This revealed Iranian weakness on the one hand and the great loss suffered by the “Islamic Republic” on the other hand, in light of Donald Trump’s administration’s liquidation of Qassem Soleimani while leaving Baghdad airport in early 2020. Soleimani was accompanied by Abu Mahdi Al-Muhandis, deputy commander of the “Popular Mobilization” in Iraq, It is a gathering of pro-Iranian militias in Iraq. The absence of Abu Mahdi al-Muhandis appears to be another great loss for Iran in Iraq.

From Iraq, the second launch of the Iranian expansionist project in the region was after the administration of George Bush Jr. handed the country over to the “Islamic Republic” on a silver platter in the spring of 2003. Iran launched from its strong position in Iraq to dominate the Syrian decision-making. This was demonstrated by the assassination of Rafik Hariri in Lebanon, with coverage from Damascus, as Hariri was a Lebanese and Arab figure whose size exceeded the small country to its Arab surroundings to reach the decision-making centers in the world.

◙ It cannot be ignored that the Iraqi Shiite leader Muqtada al-Sadr was able to block an Iranian coup attempt led by former Prime Minister Nuri al-Maliki.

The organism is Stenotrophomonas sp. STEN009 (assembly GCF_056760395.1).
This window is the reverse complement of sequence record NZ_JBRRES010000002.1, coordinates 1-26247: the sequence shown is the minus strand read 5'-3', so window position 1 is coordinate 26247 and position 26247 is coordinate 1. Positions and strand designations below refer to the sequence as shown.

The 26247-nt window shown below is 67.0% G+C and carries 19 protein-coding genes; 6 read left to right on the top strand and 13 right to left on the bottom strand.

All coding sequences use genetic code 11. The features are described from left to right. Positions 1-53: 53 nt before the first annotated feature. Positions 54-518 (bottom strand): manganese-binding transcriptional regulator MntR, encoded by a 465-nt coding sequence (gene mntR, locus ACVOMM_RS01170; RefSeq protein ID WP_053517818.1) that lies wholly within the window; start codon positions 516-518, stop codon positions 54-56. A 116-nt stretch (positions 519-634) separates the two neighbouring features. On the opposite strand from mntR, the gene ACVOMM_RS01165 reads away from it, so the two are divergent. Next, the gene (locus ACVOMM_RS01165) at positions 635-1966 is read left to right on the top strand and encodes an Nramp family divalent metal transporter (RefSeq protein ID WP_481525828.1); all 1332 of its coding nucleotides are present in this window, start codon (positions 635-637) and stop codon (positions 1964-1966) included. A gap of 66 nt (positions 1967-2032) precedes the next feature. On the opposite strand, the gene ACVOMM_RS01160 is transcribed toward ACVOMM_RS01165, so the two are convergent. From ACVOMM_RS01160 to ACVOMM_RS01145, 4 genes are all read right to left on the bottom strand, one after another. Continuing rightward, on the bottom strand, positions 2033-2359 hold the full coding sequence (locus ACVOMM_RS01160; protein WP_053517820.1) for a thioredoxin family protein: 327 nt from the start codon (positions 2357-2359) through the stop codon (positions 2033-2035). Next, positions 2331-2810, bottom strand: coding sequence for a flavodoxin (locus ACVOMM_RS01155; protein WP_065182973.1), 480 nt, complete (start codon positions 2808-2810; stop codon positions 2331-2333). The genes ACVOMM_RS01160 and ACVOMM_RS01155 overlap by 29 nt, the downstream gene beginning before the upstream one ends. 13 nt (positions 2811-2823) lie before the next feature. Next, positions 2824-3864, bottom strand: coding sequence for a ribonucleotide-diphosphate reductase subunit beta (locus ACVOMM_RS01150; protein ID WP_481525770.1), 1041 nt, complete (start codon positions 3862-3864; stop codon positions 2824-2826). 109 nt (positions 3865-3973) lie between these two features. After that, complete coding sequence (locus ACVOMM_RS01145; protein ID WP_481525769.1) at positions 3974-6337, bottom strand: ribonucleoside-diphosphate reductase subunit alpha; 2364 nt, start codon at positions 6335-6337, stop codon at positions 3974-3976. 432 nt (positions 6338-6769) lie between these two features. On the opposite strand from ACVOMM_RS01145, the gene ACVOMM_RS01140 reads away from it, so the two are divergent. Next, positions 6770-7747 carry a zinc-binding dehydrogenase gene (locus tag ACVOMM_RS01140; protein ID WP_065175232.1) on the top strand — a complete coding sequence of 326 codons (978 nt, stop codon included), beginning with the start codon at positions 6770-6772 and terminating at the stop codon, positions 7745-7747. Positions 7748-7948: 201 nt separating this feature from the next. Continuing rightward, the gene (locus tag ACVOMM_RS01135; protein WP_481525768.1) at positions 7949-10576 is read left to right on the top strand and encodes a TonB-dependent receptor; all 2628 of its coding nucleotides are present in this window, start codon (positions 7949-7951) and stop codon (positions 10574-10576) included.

From Iraq, too, Iran began to act as the guardian of the neighboring country from a sectarian standpoint. It was able to change the nature of several Iraqi regions and did the same thing later in Syria, after it was able to fill the security and political vacuum left by the exit of the Syrian army from Lebanon in April-April 2005.

What is remarkable now is that Iran is not only retreating in Iraq. Its return to indirect negotiations with the US side regarding its nuclear program in Vienna can be included as evidence of a noticeable change in its position. This change reflects her acceptance of negotiation, even though she knows in advance that the Revolutionary Guards have not been removed from the US terrorism list. There is an American adherence to this position. Until a short time ago, this was not acceptable to Iran.

Indirect negotiations with America are not the only place where Iran has made concessions, regardless of whether the “Guide” Ali Khamenei will eventually allow a deal with the “Great Satan. We can also talk about concessions in Yemen, where the Houthis, in light of Omani insistence, accepted the extension of the truce in force since last April for an additional two months. This comes in light of a clear American desire for this extension to take place for a longer period in order to open the doors to a political settlement. Iran allowed the Houthis, who no longer had an appetite for fighting, for a two-month truce and kept the Yemeni political settlement paper in its pocket. But there is no doubt that it made a concession similar to the escalation practiced by “Hezbollah” through the marches it sent in the direction of the Israeli gas field Karish… Then it later retracted and agreed to the entry of the Lebanese government into indirect negotiations to demarcate the border with Israel in Naqoura… with American mediation.

Iran is no longer what it was in Iraq. Iraq was a major source of its power in the entire region. Only the next few days and weeks will tell us about the extent of the Iranian expansionist project in the region and its dimensions in light of the developments in Iraq.